Nanphane History, Family Crest & Coats of Arms
The illustrious surname Nanphane finds its origin in the rocky, sea swept coastal area of southwestern England known as Cornwall. Although surnames were fairly widespread in medieval England, people were originally known only by a single name. The process by which hereditary surnames were adopted is extremely interesting. As populations grew, people began to assume an extra name to avoid confusion and to further identify themselves. Under the Feudal System of government, surnames evolved and they often reflected life on the manor and in the field. Lords and their tenants often became known by the name of the feudal territory they owned or lived on. Unlike most Celtic peoples, who favored patronymic names, the Cornish predominantly used local surnames. This was due to the heavy political and cultural influence of the English upon the Cornish People at the time that surnames first came into use. Local surnames were derived from where a person lived, held land, or was born. While many Cornish surnames of this sort appear to be topographic surnames, which were given to people who resided near physical features such as hills, streams, churches, or types of trees, many are actually habitation surnames derived from lost or unrecorded place names. The name Nanphane is a local type of surname and the Nanphane family lived in the village of Nanfan, in Cornwall. Members of the family were involved in the blacksmith trade and prior to the 18th century often went by the occupational name Trengove, from the Cornish words tren meaning strong, and angove, meaning smith. Many used the name Trengoff of Nance.
Early Origins of the Nanphane family
The surname Nanphane was first found in Cornwall where they held a family seat as Lords of the Manor of Nanfan.
"So early as the days of Henry VI. Trethewell [in the parish of St. Evall] was purchased by the family of Nanfan; who, during the preceding reign, were in a state of comparative obscurity, but were raised by the favour of the reigning monarch, as a reward for the services they rendered him in the foreign wars in which he was engaged. John Nanfan is the first gentleman, that, in the records of the Pipe Office, is distinguished with the appellation of Esquire. This was in the reign of Henry VI. when he was made sheriff of Cornwall, which appellation was not generally given to those who filled this office till the days of Henry VIII. Several of this family were sheriffs of this county in the fifteenth century. In the days of Henry VIII. this estate was carried in marriage by an heiress to Erisey."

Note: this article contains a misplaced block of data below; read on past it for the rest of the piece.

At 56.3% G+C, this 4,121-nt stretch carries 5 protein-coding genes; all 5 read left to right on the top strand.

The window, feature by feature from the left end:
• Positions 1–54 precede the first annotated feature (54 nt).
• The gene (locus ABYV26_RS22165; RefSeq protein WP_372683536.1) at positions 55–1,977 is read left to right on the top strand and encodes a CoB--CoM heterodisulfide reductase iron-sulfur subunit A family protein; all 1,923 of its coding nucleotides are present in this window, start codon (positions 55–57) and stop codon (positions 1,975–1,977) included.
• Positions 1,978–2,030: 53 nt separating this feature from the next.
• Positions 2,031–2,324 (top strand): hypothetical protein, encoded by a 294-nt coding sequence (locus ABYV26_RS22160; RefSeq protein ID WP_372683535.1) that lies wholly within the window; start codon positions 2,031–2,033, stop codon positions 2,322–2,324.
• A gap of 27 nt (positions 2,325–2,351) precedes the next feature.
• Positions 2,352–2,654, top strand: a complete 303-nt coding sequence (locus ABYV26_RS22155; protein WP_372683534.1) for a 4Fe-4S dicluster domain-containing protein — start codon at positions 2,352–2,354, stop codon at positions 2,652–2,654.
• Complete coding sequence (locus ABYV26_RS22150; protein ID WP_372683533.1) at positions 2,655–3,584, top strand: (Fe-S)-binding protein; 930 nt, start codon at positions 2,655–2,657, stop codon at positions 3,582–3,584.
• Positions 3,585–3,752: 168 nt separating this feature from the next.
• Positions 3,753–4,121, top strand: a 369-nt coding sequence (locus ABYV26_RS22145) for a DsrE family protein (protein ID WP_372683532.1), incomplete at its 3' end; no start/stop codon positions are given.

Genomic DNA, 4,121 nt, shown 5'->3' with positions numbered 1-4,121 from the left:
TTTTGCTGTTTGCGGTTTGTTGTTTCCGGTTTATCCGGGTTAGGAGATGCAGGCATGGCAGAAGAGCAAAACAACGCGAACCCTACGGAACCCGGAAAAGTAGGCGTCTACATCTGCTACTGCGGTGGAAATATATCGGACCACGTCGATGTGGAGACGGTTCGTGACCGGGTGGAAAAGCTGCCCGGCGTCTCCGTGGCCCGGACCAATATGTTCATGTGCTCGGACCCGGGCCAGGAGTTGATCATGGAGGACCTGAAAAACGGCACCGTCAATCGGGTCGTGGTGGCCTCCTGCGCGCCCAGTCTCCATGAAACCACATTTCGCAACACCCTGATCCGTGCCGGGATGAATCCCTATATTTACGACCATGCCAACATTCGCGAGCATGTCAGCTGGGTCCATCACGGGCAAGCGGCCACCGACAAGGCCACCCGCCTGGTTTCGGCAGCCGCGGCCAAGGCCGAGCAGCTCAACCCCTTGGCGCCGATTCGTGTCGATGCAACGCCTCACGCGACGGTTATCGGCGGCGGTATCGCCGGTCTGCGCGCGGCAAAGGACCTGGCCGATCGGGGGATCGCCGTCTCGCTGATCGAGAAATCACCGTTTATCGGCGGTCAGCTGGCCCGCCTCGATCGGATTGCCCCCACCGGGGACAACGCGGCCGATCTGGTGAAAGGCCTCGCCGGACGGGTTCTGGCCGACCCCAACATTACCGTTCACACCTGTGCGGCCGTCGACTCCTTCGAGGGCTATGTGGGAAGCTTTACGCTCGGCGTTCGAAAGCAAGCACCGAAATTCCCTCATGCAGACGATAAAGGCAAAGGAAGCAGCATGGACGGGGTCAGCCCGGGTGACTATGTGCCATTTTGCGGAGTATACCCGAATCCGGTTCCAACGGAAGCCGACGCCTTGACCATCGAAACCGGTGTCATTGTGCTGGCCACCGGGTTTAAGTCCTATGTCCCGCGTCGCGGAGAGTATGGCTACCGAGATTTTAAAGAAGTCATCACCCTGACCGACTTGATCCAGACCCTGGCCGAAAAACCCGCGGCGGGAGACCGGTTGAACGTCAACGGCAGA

Early History of the Nanphane family
This web page shows only a small excerpt of our Nanphane research. Another 90 words (6 lines of text) are included under the topic Early Nanphane History in all our PDF Extended History products and printed products wherever possible.
Nanphane Spelling Variations
Cornish surnames are characterized by a multitude of spelling variations. The frequent changes in surnames are due to the fact that the Old and Middle English languages lacked definite spelling rules. The official court languages, which were Latin and French, were also influential on the spelling of a surname. Since the spelling of surnames was rarely consistent in medieval times, and scribes and church officials recorded names as they sounded rather than adhering to any specific spelling rules, it was common to find the same individual referred to with different spellings of their surname in the ancient chronicles. Moreover, a large number of foreign names were brought into England, which accelerated and accentuated the alterations to the spelling of various surnames. Lastly, spelling variations often resulted from the linguistic differences between the people of Cornwall and the rest of England. The Cornish spoke a unique Brythonic Celtic language which was first recorded in written documents during the 10th century. However, they became increasingly Anglicized, and Cornish became extinct as a spoken language in 1777, although it has been revived by Cornish patriots in the modern era. The name has been spelled Nanfan, Nanfant, Nantford and others.
Early Notables of the Nanphane family (pre 1700)
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Migration of the Nanphane family
An investigation of the immigration and passenger lists has revealed a number of people bearing the name Nanphane: John Nanfant who settled in Carolina in 1710; and Francis Nantford who settled in Barbados in 1672.